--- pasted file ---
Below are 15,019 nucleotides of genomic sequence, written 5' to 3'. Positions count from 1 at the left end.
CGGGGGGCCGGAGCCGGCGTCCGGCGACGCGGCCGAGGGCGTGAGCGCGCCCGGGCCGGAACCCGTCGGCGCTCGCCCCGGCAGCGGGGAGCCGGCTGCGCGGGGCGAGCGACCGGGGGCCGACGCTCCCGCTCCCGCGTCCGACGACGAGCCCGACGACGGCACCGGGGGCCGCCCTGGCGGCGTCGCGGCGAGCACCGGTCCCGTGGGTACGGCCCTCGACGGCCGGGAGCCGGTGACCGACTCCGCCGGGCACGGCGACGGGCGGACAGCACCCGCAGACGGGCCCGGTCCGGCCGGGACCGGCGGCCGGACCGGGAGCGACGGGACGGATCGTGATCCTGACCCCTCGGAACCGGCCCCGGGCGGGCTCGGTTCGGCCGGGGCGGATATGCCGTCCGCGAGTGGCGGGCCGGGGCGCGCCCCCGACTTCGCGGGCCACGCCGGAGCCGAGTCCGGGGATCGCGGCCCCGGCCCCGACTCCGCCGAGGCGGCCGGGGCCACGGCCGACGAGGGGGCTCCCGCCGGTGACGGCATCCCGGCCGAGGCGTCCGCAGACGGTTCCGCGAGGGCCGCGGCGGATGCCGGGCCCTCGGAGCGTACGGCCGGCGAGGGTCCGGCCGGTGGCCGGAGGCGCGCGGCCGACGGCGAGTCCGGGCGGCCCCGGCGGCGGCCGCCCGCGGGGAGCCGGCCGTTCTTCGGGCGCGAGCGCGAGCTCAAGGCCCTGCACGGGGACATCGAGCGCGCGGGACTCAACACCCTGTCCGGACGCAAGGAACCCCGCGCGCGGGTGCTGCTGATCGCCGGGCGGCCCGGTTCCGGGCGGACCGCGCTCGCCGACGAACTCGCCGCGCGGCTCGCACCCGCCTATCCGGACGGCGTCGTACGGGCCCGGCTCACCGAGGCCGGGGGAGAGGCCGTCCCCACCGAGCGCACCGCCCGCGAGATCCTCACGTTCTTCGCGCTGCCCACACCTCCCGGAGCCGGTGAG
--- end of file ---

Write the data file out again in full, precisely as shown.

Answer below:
Below are 15,019 nucleotides of genomic sequence, written 5' to 3'. Positions count from 1 at the left end.
CGGGGGGCCGGAGCCGGCGTCCGGCGACGCGGCCGAGGGCGTGAGCGCGCCCGGGCCGGAACCCGTCGGCGCTCGCCCCGGCAGCGGGGAGCCGGCTGCGCGGGGCGAGCGACCGGGGGCCGACGCTCCCGCTCCCGCGTCCGACGACGAGCCCGACGACGGCACCGGGGGCCGCCCTGGCGGCGTCGCGGCGAGCACCGGTCCCGTGGGTACGGCCCTCGACGGCCGGGAGCCGGTGACCGACTCCGCCGGGCACGGCGACGGGCGGACAGCACCCGCAGACGGGCCCGGTCCGGCCGGGACCGGCGGCCGGACCGGGAGCGACGGGACGGATCGTGATCCTGACCCCTCGGAACCGGCCCCGGGCGGGCTCGGTTCGGCCGGGGCGGATATGCCGTCCGCGAGTGGCGGGCCGGGGCGCGCCCCCGACTTCGCGGGCCACGCCGGAGCCGAGTCCGGGGATCGCGGCCCCGGCCCCGACTCCGCCGAGGCGGCCGGGGCCACGGCCGACGAGGGGGCTCCCGCCGGTGACGGCATCCCGGCCGAGGCGTCCGCAGACGGTTCCGCGAGGGCCGCGGCGGATGCCGGGCCCTCGGAGCGTACGGCCGGCGAGGGTCCGGCCGGTGGCCGGAGGCGCGCGGCCGACGGCGAGTCCGGGCGGCCCCGGCGGCGGCCGCCCGCGGGGAGCCGGCCGTTCTTCGGGCGCGAGCGCGAGCTCAAGGCCCTGCACGGGGACATCGAGCGCGCGGGACTCAACACCCTGTCCGGACGCAAGGAACCCCGCGCGCGGGTGCTGCTGATCGCCGGGCGGCCCGGTTCCGGGCGGACCGCGCTCGCCGACGAACTCGCCGCGCGGCTCGCACCCGCCTATCCGGACGGCGTCGTACGGGCCCGGCTCACCGAGGCCGGGGGAGAGGCCGTCCCCACCGAGCGCACCGCCCGCGAGATCCTCACGTTCTTCGCGCTGCCCACACCTCCCGGAGCCGGTGAG